Former Castlerigg team members and newly married, Rosey and Jonathon share their experience of welcoming a new child into the home…


As I write this, my baby feeds. Over the past 4 months feeding has been the pattern of my life. Since my Peter was placed naked on my chest and onto the warmth of my skin, next to the sound of my beating heart, the sweet milk he has received has eased his transition into the world and the experience has become our story. So much has changed since the baby was born: my life is different in almost every possible way- I couldn't write about them all but I can tell you about feeding.

Being a midwife I was prepared for the mechanics of breastfeeding, and being a daughter and a sister I was somewhat prepared for the demands of it. Nothing prepared me for the transformative power it has when you dedicate yourself so completely to the emotional and nutritional demands of a new life. It has taught me everything about love and everything about sacrifice and I am slowly becoming the Christian I always wanted to be. I knew that to live the Gospel I must encounter pain, and yet in my single life, and even to some extent in marriage, I was able to live selfishly. I would give of myself until it became uncomfortable and no more; I could put off, postpone, procrastinate my way around demands and put myself first. Since becoming a parent that ability no longer exists: here is a relationship that demands more of me than I would ever previously have been willing to give. And yet through love and the grace of God I have found I am able to respond to that demand with generosity time and time again, night and day, day and night, feed after feed after feed, I put his needs before my desires. I give and give until I feel I have nothing left, and then I am asked to give some more, and I find I can. I am tired, he is hungry - I feed him. I am thirsty, he is hungry - I feed him. We are about to go out, he is hungry - I feed him. There is laundry to do. It has only been 30 minutes since he last fed. I want to wash my hair. I try to concentrate in Mass. I have been in the bath for less than 5 minutes. I need to clean the kitchen, he is hungry - I feed him. I try to write, he is hungry - I feed him. I sit to pray, he is hungry - I feed him. And this feeding, this self-sacrifice, this love, becomes my most effective prayer. It wears away all that is not of God and it is making me new. There is no routine, no assurance of a two-hour gap between feeds, no guarantee of any amount of sleep overnight, nothing except a life lived at his beck and call, and it is beautiful. Painful and beautiful. Exhausting and beautiful. Repetitive and beautiful. Messy and beautiful. Like I am before my God.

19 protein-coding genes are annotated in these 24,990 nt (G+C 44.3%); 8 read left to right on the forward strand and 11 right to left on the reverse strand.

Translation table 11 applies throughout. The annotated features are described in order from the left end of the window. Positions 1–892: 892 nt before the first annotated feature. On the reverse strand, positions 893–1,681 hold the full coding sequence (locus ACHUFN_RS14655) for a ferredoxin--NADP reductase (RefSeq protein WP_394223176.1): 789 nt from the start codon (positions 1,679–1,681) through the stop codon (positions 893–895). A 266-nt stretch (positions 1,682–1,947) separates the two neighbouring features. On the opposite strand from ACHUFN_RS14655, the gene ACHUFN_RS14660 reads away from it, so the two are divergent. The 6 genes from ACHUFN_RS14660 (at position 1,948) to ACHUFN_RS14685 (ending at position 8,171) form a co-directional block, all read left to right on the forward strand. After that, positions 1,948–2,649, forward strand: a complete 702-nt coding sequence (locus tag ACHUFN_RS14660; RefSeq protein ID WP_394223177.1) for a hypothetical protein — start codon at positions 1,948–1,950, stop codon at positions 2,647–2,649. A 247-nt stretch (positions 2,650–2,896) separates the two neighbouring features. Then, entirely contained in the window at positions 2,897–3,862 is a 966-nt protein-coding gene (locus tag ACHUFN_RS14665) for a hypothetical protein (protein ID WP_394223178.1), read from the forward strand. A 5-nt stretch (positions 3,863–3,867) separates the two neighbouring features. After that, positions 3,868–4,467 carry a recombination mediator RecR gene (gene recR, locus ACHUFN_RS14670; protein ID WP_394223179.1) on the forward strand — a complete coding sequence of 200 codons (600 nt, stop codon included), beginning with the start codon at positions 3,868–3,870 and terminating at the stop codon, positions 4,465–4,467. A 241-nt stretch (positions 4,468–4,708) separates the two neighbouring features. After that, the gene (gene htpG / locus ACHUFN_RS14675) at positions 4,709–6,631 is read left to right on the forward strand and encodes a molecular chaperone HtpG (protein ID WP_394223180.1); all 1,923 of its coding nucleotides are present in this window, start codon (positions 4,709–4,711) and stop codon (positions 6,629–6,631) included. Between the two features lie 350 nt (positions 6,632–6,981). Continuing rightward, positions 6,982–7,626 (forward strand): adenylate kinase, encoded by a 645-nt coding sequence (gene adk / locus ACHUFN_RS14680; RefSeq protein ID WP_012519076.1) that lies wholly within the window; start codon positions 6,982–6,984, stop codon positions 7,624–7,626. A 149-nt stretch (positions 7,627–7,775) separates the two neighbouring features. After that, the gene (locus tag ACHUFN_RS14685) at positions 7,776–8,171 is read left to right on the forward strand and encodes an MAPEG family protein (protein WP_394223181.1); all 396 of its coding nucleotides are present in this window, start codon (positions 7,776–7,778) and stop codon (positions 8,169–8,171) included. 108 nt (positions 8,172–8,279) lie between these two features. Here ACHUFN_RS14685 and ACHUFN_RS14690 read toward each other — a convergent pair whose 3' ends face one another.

It isn't a one person job, my husband brilliantly picks up the pieces, makes the drinks, does the laundry, finishes the kitchen, and makes the meals that power my body's ability to continue to grow this amazing, beautiful, dependant, demanding son that has transformed us by his helplessness. And we thank God for him every day.


Rosey was the most confident and amazing mother from the first moment Peter was put onto her chest. She was calm and peaceful and radiated love. I wasn't prepared for the love I felt for Peter and the love I felt from Rosey. From the moment our baby entered the world, we were changed. Life now is very different and challenging, but very wonderful. It is my duty to keep the show on the road; only Rosey can do the feeding, and so I try to keep her fed, and to keep on top of Peter’s washing!

I love our baby. The only way I would get up and change nappies and let someone drool and deposit little bits of sick on my shoulder would be for me to love someone an incredible amount.

I want to give Peter time, I want to give all I am to care for him. When I get in from work, I'm tired but I'm desperate to see him, and when he hears me and looks around to finally catch my eye, he gives the biggest smile. He loves me just because I'm great and amazing to him, just because. I don't have to be an outstanding teacher, I don't have to do anything special or exciting; his love has no agenda, his love for me, is like God’s love for me. There is no room for selfishness in this love: Peter must come first. What I wanted to do in the past, and how I wanted to spend time has become unimportant, even self-indulgent and wasteful when it could be spent with Peter. This realisation has helped me to pray, and helped me to slowly, too slowly, have a glimpse at understanding humility. My prayer to the Lord is now, "I must decrease, and you must increase." This is what it is to be a father. I can't control it all, I can only be ‘me’, the best ‘me’ I can be for Peter, and like Peter I give my life to my Father. Into your hands, Lord, I give my spirit, my time, my efforts, my plans, my Peter.